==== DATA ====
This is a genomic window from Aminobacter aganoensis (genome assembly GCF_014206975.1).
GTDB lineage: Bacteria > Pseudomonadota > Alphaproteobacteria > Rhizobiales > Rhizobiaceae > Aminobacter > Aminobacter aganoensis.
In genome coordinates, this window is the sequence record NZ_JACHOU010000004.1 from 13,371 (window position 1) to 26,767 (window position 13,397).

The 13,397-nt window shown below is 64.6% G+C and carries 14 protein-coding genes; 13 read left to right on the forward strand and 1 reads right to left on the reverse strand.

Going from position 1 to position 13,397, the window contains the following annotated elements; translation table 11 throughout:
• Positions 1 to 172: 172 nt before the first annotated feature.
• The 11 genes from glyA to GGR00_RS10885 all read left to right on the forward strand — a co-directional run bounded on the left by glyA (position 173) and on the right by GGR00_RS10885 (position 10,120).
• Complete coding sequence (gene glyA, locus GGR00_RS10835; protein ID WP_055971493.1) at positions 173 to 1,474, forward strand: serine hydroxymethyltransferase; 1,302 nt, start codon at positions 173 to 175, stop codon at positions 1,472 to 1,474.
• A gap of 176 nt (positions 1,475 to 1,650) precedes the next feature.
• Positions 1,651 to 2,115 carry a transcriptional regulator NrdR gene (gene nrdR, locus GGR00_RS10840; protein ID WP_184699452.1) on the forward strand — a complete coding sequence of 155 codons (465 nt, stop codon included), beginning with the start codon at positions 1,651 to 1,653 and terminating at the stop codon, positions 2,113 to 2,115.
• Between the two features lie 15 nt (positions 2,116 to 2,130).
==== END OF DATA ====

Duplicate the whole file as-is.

This is a genomic window from Aminobacter aganoensis (genome assembly GCF_014206975.1).
GTDB lineage: Bacteria > Pseudomonadota > Alphaproteobacteria > Rhizobiales > Rhizobiaceae > Aminobacter > Aminobacter aganoensis.
In genome coordinates, this window is the sequence record NZ_JACHOU010000004.1 from 13,371 (window position 1) to 26,767 (window position 13,397).

The 13,397-nt window shown below is 64.6% G+C and carries 14 protein-coding genes; 13 read left to right on the forward strand and 1 reads right to left on the reverse strand.

Going from position 1 to position 13,397, the window contains the following annotated elements; translation table 11 throughout:
• Positions 1 to 172: 172 nt before the first annotated feature.
• The 11 genes from glyA to GGR00_RS10885 all read left to right on the forward strand — a co-directional run bounded on the left by glyA (position 173) and on the right by GGR00_RS10885 (position 10,120).
• Complete coding sequence (gene glyA, locus GGR00_RS10835; protein ID WP_055971493.1) at positions 173 to 1,474, forward strand: serine hydroxymethyltransferase; 1,302 nt, start codon at positions 173 to 175, stop codon at positions 1,472 to 1,474.
• A gap of 176 nt (positions 1,475 to 1,650) precedes the next feature.
• Positions 1,651 to 2,115 carry a transcriptional regulator NrdR gene (gene nrdR, locus GGR00_RS10840; protein ID WP_184699452.1) on the forward strand — a complete coding sequence of 155 codons (465 nt, stop codon included), beginning with the start codon at positions 1,651 to 1,653 and terminating at the stop codon, positions 2,113 to 2,115.
• Between the two features lie 15 nt (positions 2,116 to 2,130).